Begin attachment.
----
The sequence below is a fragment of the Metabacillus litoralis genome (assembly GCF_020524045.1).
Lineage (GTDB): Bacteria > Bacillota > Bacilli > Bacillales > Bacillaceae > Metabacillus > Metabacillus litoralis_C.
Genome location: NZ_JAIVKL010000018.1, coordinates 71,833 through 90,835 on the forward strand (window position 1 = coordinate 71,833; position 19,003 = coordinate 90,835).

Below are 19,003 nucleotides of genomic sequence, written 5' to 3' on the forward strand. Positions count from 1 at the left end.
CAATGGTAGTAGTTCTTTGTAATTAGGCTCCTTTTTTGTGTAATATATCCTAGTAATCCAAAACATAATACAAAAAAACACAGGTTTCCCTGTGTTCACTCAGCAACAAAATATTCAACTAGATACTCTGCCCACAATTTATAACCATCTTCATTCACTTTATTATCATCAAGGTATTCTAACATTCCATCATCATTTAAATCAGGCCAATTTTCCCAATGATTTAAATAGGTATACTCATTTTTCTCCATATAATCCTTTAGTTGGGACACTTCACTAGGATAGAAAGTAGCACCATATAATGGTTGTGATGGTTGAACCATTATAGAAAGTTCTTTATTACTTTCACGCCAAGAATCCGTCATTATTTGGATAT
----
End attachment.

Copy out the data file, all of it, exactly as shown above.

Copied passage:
The sequence below is a fragment of the Metabacillus litoralis genome (assembly GCF_020524045.1).
Lineage (GTDB): Bacteria > Bacillota > Bacilli > Bacillales > Bacillaceae > Metabacillus > Metabacillus litoralis_C.
Genome location: NZ_JAIVKL010000018.1, coordinates 71,833 through 90,835 on the forward strand (window position 1 = coordinate 71,833; position 19,003 = coordinate 90,835).

Below are 19,003 nucleotides of genomic sequence, written 5' to 3' on the forward strand. Positions count from 1 at the left end.
CAATGGTAGTAGTTCTTTGTAATTAGGCTCCTTTTTTGTGTAATATATCCTAGTAATCCAAAACATAATACAAAAAAACACAGGTTTCCCTGTGTTCACTCAGCAACAAAATATTCAACTAGATACTCTGCCCACAATTTATAACCATCTTCATTCACTTTATTATCATCAAGGTATTCTAACATTCCATCATCATTTAAATCAGGCCAATTTTCCCAATGATTTAAATAGGTATACTCATTTTTCTCCATATAATCCTTTAGTTGGGACACTTCACTAGGATAGAAAGTAGCACCATATAATGGTTGTGATGGTTGAACCATTATAGAAAGTTCTTTATTACTTTCACGCCAAGAATCCGTCATTATTTGGATAT